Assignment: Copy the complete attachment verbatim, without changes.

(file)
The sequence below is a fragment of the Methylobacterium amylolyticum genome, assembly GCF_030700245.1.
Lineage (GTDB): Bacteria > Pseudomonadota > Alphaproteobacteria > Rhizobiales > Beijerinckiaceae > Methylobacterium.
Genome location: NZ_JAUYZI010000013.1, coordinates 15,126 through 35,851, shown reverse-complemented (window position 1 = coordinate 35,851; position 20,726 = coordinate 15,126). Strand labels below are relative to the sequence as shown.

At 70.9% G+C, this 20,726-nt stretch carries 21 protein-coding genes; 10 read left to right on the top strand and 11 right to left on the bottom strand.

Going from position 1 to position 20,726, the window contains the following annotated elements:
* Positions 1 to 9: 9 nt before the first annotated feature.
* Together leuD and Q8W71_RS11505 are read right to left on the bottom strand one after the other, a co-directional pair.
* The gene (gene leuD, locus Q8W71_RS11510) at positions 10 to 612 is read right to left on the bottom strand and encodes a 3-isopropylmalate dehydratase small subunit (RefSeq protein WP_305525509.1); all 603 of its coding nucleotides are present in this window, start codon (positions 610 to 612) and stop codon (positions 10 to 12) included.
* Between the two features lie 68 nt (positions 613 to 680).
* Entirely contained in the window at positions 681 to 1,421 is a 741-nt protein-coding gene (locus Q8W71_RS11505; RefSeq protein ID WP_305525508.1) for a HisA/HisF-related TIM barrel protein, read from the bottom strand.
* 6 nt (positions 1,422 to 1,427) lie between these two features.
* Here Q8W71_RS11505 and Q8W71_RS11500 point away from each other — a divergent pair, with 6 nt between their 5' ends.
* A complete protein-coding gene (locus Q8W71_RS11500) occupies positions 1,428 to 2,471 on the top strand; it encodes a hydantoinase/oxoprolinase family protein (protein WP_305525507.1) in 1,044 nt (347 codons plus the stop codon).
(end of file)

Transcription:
The sequence below is a fragment of the Methylobacterium amylolyticum genome, assembly GCF_030700245.1.
Lineage (GTDB): Bacteria > Pseudomonadota > Alphaproteobacteria > Rhizobiales > Beijerinckiaceae > Methylobacterium.
Genome location: NZ_JAUYZI010000013.1, coordinates 15,126 through 35,851, shown reverse-complemented (window position 1 = coordinate 35,851; position 20,726 = coordinate 15,126). Strand labels below are relative to the sequence as shown.

At 70.9% G+C, this 20,726-nt stretch carries 21 protein-coding genes; 10 read left to right on the top strand and 11 right to left on the bottom strand.

Going from position 1 to position 20,726, the window contains the following annotated elements:
* Positions 1 to 9: 9 nt before the first annotated feature.
* Together leuD and Q8W71_RS11505 are read right to left on the bottom strand one after the other, a co-directional pair.
* The gene (gene leuD, locus Q8W71_RS11510) at positions 10 to 612 is read right to left on the bottom strand and encodes a 3-isopropylmalate dehydratase small subunit (RefSeq protein WP_305525509.1); all 603 of its coding nucleotides are present in this window, start codon (positions 610 to 612) and stop codon (positions 10 to 12) included.
* Between the two features lie 68 nt (positions 613 to 680).
* Entirely contained in the window at positions 681 to 1,421 is a 741-nt protein-coding gene (locus Q8W71_RS11505; RefSeq protein ID WP_305525508.1) for a HisA/HisF-related TIM barrel protein, read from the bottom strand.
* 6 nt (positions 1,422 to 1,427) lie between these two features.
* Here Q8W71_RS11505 and Q8W71_RS11500 point away from each other — a divergent pair, with 6 nt between their 5' ends.
* A complete protein-coding gene (locus Q8W71_RS11500) occupies positions 1,428 to 2,471 on the top strand; it encodes a hydantoinase/oxoprolinase family protein (protein WP_305525507.1) in 1,044 nt (347 codons plus the stop codon).